Mohammad Al-Ubaydli’s blog

How an Amazon tribe approaches evidence-based medicine

Posted in Books, People / organisations by Dr Mohammad Al-Ubaydli on October 18, 2009

Don't sleep, there are snakesI am saving a rant about the excesses of evidence-based medicine for another day, but first, I am reading a hilarious about what we can learn from an Amazonian tribe. The Piraha tribe’s language includes a laudable emphasis on searching for evidence behind each statement. The book, Don’t sleep, there are Snakes, is by Daniel Everett who went to live with the tribe as a Christian missionary and returned… an atheist.

Here is a quote from a lecture he gave explaining why it was they who converted him. It is worth listening to Everett’s amusing rendition.

[odeo=http://odeo.com/episodes/24406772-Daniel-Everett-Losing-Religion-to-the-Amazonian-Piraha-Tribe]

Three suffixes are very important, and they tell you how you got your evidence. So every verb has to have on it the source of the evidence. Did you hear about it, did you see it with your own eyes, or did you deduce it from the local evidence. So if I say “Did John go fishing?”, they can say “John went fishing pee-eye”, which means “I heard that he did”, or they can say “John went finishing sibiga”, and that means “I deduced that he did”, or they can say “John went fishing tah”, and that means I saw.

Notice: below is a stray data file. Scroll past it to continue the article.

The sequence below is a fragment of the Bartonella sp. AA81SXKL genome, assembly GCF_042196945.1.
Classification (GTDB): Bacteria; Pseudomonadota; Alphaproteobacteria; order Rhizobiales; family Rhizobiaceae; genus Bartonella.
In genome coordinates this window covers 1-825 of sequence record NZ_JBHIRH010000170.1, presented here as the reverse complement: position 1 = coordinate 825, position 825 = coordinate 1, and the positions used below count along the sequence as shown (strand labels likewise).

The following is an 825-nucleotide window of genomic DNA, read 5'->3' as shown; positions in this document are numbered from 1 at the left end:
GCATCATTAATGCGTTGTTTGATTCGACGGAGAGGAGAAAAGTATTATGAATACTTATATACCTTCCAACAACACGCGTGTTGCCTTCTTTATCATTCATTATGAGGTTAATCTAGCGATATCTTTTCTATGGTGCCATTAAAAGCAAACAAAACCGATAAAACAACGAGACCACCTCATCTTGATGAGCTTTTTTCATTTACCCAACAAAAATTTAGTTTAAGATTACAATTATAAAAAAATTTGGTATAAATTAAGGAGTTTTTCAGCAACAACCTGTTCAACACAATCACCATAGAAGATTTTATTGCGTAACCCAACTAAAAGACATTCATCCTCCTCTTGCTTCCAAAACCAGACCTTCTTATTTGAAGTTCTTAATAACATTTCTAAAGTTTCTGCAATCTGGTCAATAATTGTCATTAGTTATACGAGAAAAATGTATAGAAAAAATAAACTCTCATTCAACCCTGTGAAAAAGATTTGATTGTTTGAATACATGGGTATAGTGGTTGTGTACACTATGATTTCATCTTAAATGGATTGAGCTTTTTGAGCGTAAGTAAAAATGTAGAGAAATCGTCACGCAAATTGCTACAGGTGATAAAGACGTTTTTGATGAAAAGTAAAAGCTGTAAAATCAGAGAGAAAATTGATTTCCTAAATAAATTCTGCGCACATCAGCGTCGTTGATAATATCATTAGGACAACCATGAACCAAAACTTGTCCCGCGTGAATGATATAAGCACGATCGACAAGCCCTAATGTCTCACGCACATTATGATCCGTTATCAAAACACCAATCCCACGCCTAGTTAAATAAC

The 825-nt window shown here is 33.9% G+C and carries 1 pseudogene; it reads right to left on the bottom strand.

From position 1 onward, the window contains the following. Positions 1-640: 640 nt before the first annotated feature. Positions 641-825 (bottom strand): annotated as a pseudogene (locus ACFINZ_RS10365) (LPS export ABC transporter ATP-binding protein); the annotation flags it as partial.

In some respects they are the ultimate empiricists. Or, like people from Missouri, The Show Me State.

Part of this culture value of the Piraha, the immediacy of experience, is reflected in this word imitpeeo, produces a value to keep information slow, and to keep it verifiable. It must be witnessed.

So, as a Christian Missionary, which I no longer am, and if you read the book, you will find out what they did to me. They actually demanded evidence for what I believed. And then I realised I couldn’t give it as well as they wanted me to give it. So this changed me profoundly.

But I remember telling them about Jesus one time. So they said, “So Dan, this Jesus, is he brown like us or is he white like you?”
– “I don’t know, I haven’t seen him.”
– “So what did your dad say, your dad must have seen him.”
– “No, he never saw him.”
– “Well what did your friends say who saw him?”
– “I don’t know anybody who saw him.”
– “Why are you telling us about him then?”

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